Lack Of Sleep Linked To Weight Gain

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Struggling with your weight? The secret to successful dieting could be as easy as counting sheep.

According to a new study presented at the 2012 AHA Scientific Sessions in San Diego, people who don’t get enough sleep may eat over 500 extra calories per day. Over the course of a week, that adds up to almost 4,000 extra calories, which could make sleeplessness a cause of weight gain.

The study tracked the habits of 17 healthy young adults over the course of eight days. During the first three days, researchers documented participants’ normal eating and sleeping routines. During the last five days, half of the participants were allowed to only get two-thirds of their usual amount of shuteye. This lead to an increase in food intake across the board. Study co-author Dr. Andrew Calvin was surprised by his team’s dramatic findings.

“A lot of people assume if they are awake longer, they will move more and burn more calories,” Dr. Calvin explains. “We thought sleep deprivation would reduce leptin (the hormone that tells your brain to stop eating) and increase ghrelin (the hormone that signals to your brain that you are full).”

However, lack of sleep had the opposite effect, increasing leptin and decreasing ghrelin. Lead author Dr. Virand Summers elaborates, “From a physiologic perspective, we know that sleep is a very important time for the release of many physiologic hormones. It’s a time when the body repairs itself, the brain consolidates memories, and growth hormone is released. All of these important functions are impacted by less sleep time.”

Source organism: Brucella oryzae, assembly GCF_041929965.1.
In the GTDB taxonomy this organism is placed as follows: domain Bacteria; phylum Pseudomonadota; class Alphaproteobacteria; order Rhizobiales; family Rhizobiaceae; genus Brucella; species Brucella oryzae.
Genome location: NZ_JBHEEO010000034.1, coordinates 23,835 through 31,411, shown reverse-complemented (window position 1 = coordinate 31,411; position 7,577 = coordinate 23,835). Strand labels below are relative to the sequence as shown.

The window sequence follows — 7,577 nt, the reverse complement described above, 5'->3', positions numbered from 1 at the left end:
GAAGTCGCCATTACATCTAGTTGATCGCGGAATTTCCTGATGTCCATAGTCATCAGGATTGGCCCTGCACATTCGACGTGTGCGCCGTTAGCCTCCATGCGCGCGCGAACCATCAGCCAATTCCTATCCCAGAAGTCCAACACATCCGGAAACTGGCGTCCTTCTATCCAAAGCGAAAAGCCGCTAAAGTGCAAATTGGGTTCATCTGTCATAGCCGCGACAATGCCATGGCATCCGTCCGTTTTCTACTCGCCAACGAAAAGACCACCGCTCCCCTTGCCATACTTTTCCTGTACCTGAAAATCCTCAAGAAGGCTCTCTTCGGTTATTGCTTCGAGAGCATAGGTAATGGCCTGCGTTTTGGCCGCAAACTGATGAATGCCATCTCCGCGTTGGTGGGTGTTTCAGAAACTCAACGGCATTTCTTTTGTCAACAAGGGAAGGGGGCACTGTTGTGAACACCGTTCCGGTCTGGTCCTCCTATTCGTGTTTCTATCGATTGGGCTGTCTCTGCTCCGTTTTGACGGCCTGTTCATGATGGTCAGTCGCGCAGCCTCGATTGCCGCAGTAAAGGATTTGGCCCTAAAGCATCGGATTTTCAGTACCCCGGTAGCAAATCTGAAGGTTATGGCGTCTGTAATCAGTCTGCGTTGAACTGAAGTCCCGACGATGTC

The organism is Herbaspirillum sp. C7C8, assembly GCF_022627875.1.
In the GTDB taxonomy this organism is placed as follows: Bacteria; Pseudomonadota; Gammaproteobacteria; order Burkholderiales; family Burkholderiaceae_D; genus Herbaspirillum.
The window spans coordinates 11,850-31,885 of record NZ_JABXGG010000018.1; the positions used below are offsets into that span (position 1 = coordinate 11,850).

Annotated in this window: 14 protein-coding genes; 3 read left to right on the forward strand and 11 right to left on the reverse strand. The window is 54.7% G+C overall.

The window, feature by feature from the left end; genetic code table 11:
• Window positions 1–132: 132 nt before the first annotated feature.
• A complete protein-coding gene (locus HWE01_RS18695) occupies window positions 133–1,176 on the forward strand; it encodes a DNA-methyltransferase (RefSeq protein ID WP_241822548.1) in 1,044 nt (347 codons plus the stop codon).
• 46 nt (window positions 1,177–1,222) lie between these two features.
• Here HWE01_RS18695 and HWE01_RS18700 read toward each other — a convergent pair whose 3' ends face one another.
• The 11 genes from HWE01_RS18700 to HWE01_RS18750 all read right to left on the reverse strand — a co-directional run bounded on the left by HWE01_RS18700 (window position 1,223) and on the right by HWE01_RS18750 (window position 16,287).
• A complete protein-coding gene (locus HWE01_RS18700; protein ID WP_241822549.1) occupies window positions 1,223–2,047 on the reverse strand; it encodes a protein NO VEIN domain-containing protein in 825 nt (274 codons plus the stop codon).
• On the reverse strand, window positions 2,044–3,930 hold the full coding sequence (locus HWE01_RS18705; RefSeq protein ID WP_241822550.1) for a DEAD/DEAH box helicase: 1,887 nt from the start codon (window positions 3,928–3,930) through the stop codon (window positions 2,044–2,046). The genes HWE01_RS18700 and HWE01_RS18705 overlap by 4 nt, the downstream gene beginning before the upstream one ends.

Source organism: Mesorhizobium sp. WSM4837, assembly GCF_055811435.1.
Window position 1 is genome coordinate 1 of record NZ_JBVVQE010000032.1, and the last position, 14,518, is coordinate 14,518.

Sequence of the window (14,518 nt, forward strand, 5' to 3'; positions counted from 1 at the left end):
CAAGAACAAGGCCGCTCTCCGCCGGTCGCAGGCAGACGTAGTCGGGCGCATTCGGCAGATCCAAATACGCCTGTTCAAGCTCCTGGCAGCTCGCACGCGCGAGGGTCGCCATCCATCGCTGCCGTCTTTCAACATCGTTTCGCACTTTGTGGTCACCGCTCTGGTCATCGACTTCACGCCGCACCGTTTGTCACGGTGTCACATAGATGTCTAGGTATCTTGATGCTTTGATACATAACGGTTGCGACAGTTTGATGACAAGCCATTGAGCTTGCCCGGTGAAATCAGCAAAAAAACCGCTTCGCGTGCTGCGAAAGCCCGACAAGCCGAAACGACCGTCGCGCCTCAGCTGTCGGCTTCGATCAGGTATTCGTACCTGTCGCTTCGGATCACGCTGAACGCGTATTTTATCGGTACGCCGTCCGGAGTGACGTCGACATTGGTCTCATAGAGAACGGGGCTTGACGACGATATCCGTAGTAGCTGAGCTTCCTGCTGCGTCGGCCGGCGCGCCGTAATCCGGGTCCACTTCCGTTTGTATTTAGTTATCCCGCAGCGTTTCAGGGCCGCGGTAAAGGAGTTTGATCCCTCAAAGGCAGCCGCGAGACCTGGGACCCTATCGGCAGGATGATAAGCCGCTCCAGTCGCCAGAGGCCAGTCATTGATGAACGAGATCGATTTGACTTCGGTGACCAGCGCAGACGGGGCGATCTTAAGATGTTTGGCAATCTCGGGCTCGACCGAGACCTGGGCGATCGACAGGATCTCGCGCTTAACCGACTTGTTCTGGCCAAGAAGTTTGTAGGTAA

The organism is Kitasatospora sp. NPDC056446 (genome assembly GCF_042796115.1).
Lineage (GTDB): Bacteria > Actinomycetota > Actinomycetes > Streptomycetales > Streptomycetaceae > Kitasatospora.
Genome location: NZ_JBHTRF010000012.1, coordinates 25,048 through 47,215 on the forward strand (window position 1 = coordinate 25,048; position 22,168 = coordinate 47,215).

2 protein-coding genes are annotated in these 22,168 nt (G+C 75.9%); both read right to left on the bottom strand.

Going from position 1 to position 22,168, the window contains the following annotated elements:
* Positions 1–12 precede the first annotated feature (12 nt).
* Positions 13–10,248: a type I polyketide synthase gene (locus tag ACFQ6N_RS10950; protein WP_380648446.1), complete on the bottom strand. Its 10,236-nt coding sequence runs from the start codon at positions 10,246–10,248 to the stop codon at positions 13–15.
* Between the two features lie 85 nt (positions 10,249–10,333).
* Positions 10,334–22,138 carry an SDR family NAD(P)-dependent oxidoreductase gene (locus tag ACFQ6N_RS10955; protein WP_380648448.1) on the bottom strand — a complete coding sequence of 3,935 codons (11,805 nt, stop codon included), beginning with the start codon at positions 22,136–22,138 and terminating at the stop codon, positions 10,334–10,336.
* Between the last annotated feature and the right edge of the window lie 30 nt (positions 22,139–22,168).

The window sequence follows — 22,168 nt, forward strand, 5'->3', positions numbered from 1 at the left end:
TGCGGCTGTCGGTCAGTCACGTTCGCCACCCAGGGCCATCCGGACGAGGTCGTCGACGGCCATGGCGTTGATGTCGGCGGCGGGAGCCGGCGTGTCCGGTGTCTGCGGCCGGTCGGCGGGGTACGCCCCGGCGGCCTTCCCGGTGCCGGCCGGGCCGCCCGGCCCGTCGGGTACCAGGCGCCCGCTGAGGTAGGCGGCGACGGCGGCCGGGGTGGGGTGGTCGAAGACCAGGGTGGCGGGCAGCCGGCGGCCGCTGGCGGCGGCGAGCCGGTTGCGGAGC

University of Chicago’s Dr. Eve Van Cauter was not shocked by the appetite-enhancing phenomenon. “The increase in leptin is due to the weight they gained during the week. When you eat 549 extra calories a day for eight days, there is no way their weight would have been stable. When you put on more weight, that additional weight comes in the form of fat. Leptin levels are proportionate to fat.”

To conclude, don’t take sleeplessness lightly! Although setting aside serious time for slumber can be difficult, the implications for your well-being (and waistline) are large.

Having trouble sleeping? Check in with one of our sleep medicine specialists.

Image: Insomnia, a Creative Commons Attribution (2.0) image from Alyssa L. Miller’s photostream.

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